Riders coming through Steamboat aim to raise awareness | SteamboatToday.com

Riders coming through Steamboat aim to raise awareness

Cyclists try to promote local food, alternative transportation

Jack Weinstein

Cyclist Charlie Preston-Townsend, back, and Spela Bertoncelj are peddling their bikes cross-country to raise awareness of locally grown and produced food and alternative modes of transportation. Another cyclist, Andy Boslett, also is making the ride but is not pictured.

Charlie Preston-Townsend joked that after 600 miles on a bike, he has a see-food diet.

"You see food, you eat it," he said. "We can eat anything."

Preston-Townsend, a 2002 graduate of Steamboat Springs High School, rode into town Sunday afternoon with Spela Bertoncelj and Andy Boslett. The group left June 22 from Bozeman, Mont., on a 3,500-mile journey to Washington, D.C.

The goal of the trip is to eat as much locally grown and produced food as they can and explore alternative modes of transportation, while promoting awareness for both.

"I have recognized there is a deficiency in our food system and transportation system," he said. "The two correlate in more ways than a lot of people recognize and acknowledge. The average meal travels 1,500 miles before it reaches its end consumer, before it reaches the dinner table."

He added that keeping food local could help cut down on energy consumption while providing healthy alternatives.

Recommended Stories For You

Preston-Townsend and Ber­­­toncelj concocted the trip at Montana State University, where they met as undergraduates through mutual friends. Preston-Townsend graduated in December, and Bertoncelj, a 2008 graduate recruited to the school from Slovenia as an Alpine skier, is pursuing her master's degree in education.

Preston-Townsend was connected with Boslett through their mothers, who work together at Cornell University in Ithaca, N.Y.

Bertoncelj said the original idea was to ride just to Steamboat, but Preston-Town­send had bigger ideas. It worked for Bertoncelj.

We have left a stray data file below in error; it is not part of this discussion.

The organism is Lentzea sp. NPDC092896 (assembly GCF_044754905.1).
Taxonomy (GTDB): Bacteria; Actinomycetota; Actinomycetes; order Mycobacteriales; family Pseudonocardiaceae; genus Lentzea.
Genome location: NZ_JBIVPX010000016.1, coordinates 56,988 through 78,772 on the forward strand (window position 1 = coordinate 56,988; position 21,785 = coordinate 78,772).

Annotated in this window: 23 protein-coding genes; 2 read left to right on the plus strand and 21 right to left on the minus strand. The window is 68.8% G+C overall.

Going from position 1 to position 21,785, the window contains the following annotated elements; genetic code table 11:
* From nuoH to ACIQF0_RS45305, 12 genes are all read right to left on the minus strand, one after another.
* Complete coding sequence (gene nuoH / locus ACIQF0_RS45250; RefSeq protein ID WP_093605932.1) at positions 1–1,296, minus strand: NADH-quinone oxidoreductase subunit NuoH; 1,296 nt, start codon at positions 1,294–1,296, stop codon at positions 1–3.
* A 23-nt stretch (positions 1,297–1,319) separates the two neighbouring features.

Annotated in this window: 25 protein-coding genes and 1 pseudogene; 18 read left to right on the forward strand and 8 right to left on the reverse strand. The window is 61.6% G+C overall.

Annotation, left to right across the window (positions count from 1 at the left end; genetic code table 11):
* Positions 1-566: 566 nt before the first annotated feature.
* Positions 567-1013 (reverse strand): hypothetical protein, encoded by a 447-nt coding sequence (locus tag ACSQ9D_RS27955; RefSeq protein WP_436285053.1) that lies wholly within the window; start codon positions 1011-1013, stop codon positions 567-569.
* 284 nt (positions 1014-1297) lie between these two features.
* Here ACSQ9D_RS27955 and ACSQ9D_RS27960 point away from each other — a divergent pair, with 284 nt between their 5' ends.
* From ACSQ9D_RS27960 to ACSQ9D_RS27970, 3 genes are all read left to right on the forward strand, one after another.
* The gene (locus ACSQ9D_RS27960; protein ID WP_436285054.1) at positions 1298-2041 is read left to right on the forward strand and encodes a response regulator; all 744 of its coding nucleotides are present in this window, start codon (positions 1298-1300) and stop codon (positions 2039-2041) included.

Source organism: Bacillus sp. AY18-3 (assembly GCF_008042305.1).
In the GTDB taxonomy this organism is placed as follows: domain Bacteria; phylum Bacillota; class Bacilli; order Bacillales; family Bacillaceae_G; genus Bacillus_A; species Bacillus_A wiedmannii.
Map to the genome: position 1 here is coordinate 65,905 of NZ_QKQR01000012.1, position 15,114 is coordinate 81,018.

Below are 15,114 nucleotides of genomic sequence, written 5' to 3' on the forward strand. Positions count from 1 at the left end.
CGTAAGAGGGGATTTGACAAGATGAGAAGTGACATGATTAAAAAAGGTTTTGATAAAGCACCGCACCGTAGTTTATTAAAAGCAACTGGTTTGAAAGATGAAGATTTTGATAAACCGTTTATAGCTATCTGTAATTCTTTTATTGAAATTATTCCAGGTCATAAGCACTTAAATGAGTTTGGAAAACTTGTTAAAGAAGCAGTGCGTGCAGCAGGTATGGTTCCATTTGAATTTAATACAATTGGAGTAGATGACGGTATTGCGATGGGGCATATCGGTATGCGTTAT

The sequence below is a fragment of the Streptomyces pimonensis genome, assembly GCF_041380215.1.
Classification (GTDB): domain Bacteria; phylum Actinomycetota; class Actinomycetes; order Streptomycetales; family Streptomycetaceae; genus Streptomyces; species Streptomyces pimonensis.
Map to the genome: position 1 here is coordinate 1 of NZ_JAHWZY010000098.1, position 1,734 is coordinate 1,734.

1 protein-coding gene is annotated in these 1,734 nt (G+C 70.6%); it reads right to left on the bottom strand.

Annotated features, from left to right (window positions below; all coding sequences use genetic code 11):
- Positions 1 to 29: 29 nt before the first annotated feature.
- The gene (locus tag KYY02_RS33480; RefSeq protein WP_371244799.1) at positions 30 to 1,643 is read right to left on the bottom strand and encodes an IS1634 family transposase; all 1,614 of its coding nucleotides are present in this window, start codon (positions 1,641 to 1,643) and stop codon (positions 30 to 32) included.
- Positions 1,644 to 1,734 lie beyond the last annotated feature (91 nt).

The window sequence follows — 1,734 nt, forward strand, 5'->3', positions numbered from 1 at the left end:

"This is the only time in our lives we'll be able to take this much time off," Bertoncelj said. "… I think it's a great, great way to see the world instead of with the A/C blowing on full in your face through Yellowstone National Park."

The group has encountered mental and physical challenges — saddle soreness and sore knees from the repetitive pedaling motion — but didn't expect to have as much trouble finding local food.

Preston-Townsend said the later growing season along their route has forced the group to eat a lot of jerky, deer, elk and buffalo, but the riders are pretty burnt-out on meat. He's optimistic that more produce will be available further into the growing season on the rest of the trip.

There also have been advantages to the journey. Bertoncelj said she feels healthier, after less than two weeks into it. Preston-Townsend said he's been amazed by the kindness of strangers, who have given the group food and water and places to stay and shower.

The group will head over Rabbit Ears Pass today or Wednesday and through Rocky Mountain National Park along its journey, which will take the riders through Kansas, Miss­ouri, southern Illinois, West Virginia and Virginia before they reach Washington.

Preston-Townsend said he's not sure what will happen when they get there, but he hopes the awareness that he, Bertoncelj and Boslett raise along the way will be a step toward change. He said first lady Michelle Obama's White House garden and businesses such as Sweet Pea Market in Steamboat are encouraging.

"Our political system is set up such that things don't happen quickly," he said. "Every step in the right direction is building toward an end."

The group welcomes any support or participation.

The riders can be contacted through http://www.bikingforfood.com.


To learn more about the group’s ride to raise awareness about locally grown food and alternative modes of transportation or to follow its blog, go to http://www.bikingforfood.com.

Go back to article